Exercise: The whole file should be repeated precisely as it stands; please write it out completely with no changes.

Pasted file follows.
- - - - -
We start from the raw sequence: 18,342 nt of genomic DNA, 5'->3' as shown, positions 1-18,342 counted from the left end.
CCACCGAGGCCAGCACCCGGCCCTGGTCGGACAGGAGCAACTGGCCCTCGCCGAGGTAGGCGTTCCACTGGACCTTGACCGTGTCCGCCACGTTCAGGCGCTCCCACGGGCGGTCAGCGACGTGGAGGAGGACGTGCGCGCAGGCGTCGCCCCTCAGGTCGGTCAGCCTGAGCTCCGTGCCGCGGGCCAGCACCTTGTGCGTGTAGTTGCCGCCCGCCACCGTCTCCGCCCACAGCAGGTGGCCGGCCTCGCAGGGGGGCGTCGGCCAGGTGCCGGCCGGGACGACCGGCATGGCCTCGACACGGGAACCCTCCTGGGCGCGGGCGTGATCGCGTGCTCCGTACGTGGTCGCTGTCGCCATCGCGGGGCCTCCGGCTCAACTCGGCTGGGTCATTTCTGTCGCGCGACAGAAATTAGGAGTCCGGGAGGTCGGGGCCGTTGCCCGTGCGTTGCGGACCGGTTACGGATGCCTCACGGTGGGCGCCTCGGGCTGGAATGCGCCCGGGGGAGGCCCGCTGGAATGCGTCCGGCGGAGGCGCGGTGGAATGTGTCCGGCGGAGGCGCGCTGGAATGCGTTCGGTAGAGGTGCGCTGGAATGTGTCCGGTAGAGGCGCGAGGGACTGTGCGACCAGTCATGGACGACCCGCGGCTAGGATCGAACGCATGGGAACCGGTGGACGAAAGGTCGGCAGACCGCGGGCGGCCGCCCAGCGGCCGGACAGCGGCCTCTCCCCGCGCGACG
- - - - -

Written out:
We start from the raw sequence: 18,342 nt of genomic DNA, 5'->3' as shown, positions 1-18,342 counted from the left end.
CCACCGAGGCCAGCACCCGGCCCTGGTCGGACAGGAGCAACTGGCCCTCGCCGAGGTAGGCGTTCCACTGGACCTTGACCGTGTCCGCCACGTTCAGGCGCTCCCACGGGCGGTCAGCGACGTGGAGGAGGACGTGCGCGCAGGCGTCGCCCCTCAGGTCGGTCAGCCTGAGCTCCGTGCCGCGGGCCAGCACCTTGTGCGTGTAGTTGCCGCCCGCCACCGTCTCCGCCCACAGCAGGTGGCCGGCCTCGCAGGGGGGCGTCGGCCAGGTGCCGGCCGGGACGACCGGCATGGCCTCGACACGGGAACCCTCCTGGGCGCGGGCGTGATCGCGTGCTCCGTACGTGGTCGCTGTCGCCATCGCGGGGCCTCCGGCTCAACTCGGCTGGGTCATTTCTGTCGCGCGACAGAAATTAGGAGTCCGGGAGGTCGGGGCCGTTGCCCGTGCGTTGCGGACCGGTTACGGATGCCTCACGGTGGGCGCCTCGGGCTGGAATGCGCCCGGGGGAGGCCCGCTGGAATGCGTCCGGCGGAGGCGCGGTGGAATGTGTCCGGCGGAGGCGCGCTGGAATGCGTTCGGTAGAGGTGCGCTGGAATGTGTCCGGTAGAGGCGCGAGGGACTGTGCGACCAGTCATGGACGACCCGCGGCTAGGATCGAACGCATGGGAACCGGTGGACGAAAGGTCGGCAGACCGCGGGCGGCCGCCCAGCGGCCGGACAGCGGCCTCTCCCCGCGCGACG